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For the past two months, city leaders have discussed and debated the question of whether a body camera program for the police department is needed and worth the high cost. That question was answered Aug. 6 when the City Council unanimously agreed to pay roughly $2.56 million over five years to implement the program. Just over $2.2 million of that will go to Axon Enterprise Inc. for the purchase of equipment, including 200 cameras, digital evidence storage and management, licensing and training.

CLEARWATER — For the past two months, city leaders have discussed and debated the question of whether a body camera program for the police department is needed and worth the high cost.

That question was answered Aug. 6 when the City Council unanimously agreed to pay roughly $2.56 million over five years to implement the program.

Just over $2.2 million of that will go to Axon Enterprise Inc. for the purchase of equipment, including 200 cameras, digital evidence storage and management, licensing and training.

Chief Dan Slaughter had previously urged council members to temper expectations about cameras because, while helpful, he said they are not a solution, noting that the Minneapolis department had cameras when George Floyd was killed.

But now that he does have them, he said the department would make the most of them.

“We’ve already talked internally. We’re already prepared for this, and we’re moving forward and embracing it,” he said. “We’re not resisting it. We’re embracing it. We’re going to use these videos like an offensive coordinator with their offensive line to get better and do a better job. So, I think we’re excited about it.”

Mayor Frank Hibbard had been conflicted about the program, but voted to move ahead Aug. 6 because he sees benefits to both the community and the department.

“I hope that this gives citizens and some of our communities some solace,” he said. “At the same time, I believe that this is also protection for our officers, because I really believe our officers are out there doing the right things.”

He once again emphasized that the cameras are fallible and not a panacea, emphasizing instead that current policies and de-escalation training are the true reasons for the department’s success.

Slaughter had previously pointed out that, of the 5,860 arrests the department made last year, officers only used force 175 times, or about 2.9% of the time. He added that the department conducted nine internal affairs investigations in 2019 related to use of force and two of those cases led to discipline.

Aiming for March

Purchasing the equipment is only the first step, however.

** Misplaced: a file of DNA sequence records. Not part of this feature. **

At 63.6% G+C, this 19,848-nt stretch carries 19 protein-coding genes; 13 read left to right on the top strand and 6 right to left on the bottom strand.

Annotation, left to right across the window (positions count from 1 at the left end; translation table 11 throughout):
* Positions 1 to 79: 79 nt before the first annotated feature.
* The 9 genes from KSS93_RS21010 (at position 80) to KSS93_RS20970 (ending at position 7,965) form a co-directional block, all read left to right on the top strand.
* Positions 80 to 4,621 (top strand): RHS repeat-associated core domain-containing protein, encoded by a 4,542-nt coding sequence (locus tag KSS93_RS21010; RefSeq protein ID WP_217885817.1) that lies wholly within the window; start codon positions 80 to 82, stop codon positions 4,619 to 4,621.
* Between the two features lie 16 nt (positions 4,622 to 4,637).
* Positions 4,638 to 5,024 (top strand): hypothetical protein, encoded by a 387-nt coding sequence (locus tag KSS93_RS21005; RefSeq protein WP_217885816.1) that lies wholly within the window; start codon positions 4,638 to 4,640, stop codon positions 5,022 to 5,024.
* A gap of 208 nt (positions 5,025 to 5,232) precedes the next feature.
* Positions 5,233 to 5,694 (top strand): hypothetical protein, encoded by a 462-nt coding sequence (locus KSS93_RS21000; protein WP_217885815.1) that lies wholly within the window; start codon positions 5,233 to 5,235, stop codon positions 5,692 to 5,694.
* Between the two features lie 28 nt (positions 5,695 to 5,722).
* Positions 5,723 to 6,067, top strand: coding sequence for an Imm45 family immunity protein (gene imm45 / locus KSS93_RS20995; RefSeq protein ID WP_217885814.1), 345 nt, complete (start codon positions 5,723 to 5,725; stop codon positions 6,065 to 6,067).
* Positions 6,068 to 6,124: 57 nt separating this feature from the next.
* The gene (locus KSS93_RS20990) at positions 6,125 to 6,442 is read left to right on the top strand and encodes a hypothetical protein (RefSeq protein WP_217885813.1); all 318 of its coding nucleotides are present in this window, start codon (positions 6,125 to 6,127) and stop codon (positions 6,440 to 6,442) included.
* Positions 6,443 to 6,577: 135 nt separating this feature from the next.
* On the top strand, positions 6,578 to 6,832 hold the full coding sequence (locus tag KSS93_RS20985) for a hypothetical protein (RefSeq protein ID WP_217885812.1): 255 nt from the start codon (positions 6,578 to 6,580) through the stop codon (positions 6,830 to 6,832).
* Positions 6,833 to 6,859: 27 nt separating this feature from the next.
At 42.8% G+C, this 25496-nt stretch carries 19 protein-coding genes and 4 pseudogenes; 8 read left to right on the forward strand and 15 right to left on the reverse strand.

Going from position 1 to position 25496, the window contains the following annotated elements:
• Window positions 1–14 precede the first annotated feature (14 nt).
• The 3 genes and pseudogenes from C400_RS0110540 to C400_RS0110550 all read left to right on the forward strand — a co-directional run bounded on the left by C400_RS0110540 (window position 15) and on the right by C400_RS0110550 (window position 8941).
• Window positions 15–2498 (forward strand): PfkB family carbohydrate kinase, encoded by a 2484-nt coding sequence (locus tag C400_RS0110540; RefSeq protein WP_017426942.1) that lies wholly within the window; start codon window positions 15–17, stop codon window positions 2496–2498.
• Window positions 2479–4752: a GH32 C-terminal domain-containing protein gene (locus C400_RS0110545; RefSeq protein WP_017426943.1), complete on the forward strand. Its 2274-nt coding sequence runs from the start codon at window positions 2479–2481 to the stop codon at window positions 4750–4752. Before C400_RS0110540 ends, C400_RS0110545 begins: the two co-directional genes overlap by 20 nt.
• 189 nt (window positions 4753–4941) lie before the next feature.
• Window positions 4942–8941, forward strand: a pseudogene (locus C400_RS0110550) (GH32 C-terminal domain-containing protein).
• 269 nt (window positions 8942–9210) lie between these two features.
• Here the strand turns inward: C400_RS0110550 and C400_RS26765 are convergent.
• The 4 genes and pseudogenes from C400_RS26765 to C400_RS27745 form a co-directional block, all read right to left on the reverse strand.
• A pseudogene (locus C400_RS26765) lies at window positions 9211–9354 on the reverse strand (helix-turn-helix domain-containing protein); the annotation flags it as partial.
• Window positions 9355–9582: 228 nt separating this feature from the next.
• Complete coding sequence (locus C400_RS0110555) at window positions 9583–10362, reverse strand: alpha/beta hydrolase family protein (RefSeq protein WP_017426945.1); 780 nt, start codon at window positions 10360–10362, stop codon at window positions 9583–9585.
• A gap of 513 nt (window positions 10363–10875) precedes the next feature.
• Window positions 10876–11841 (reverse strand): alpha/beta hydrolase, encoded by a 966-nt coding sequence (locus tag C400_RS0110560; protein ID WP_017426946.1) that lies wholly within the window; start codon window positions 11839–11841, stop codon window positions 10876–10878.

Slaughter said he doesn’t expect the program to be rolled out until March, because policies need to be nailed down and training needs to be conducted.

“This is going to take time to implement this thing perfectly,” he said.

One of those policies that needs to be constructed is when and under what circumstances will the cameras be turned on.

The cameras will be automatically activated if a Taser or firearm is taken out, but Slaughter said that’s not enough.

“I am not in favor of having a system that only is activated upon removal of the firearm,” he said.

Officers will be able to turn the cameras on with the double-push of a button, but the department must also consider the privacy rights of citizens, Slaughter said.

“Whether or not we turn it on and have them activate it every time they get out of the car, or do we have them turn it on every time they get out in an enforcement scenario? There are some things that we still have to internally discuss,” he said.

Once the policies are in place, officers will then need to be well-versed in them, which will take some time.

“We want to have some ability to have some scenario-based training with these officers and let them have some roles where they could get use and start developing the muscle memory to turn it on,” he said.

Council member Mark Bunker said he understands why it would be important to give officers’ time to get familiar with the new equipment.

“As somebody who has been shooting video for 20-plus years, I know there are times when I think I’m recording and I’m not, and I understand how those incidents can happen,” he said. “But I have faith in the chief and the department that we can carry this off effectively and it would be a benefit to the community.”

High cost

That benefit comes with a hefty price tag.

In addition to the five-year, $2.2 million contract with the Arizona-based Axon, the department will have to pay almost $69,000 annually to hire a new records clerk to manage records requests and convert an officer to a sergeant in order to add a layer of oversight.

Uniform modifications also might have to be made.

About $175,000 will come from a federal forfeiture fund, but the rest will come from the general fund.

The department also will change the way it conducts deadly force investigations.

The council unanimously voted to allow the department to join the newly created Use of Deadly Force Investigative Task Force spearheaded by the Pinellas County Sheriff’s Office.

It is comprised of three detectives each from the Sheriff’s Office, St. Petersburg Police Department, Clearwater Police Department, and one detective from the Pinellas Park Police Department.

So, if a Clearwater officer is involved in an altercation where deadly force is used, the Sheriff’s Office will now take the lead in the investigation. The agency that employs the law enforcement officer will not be involved at all.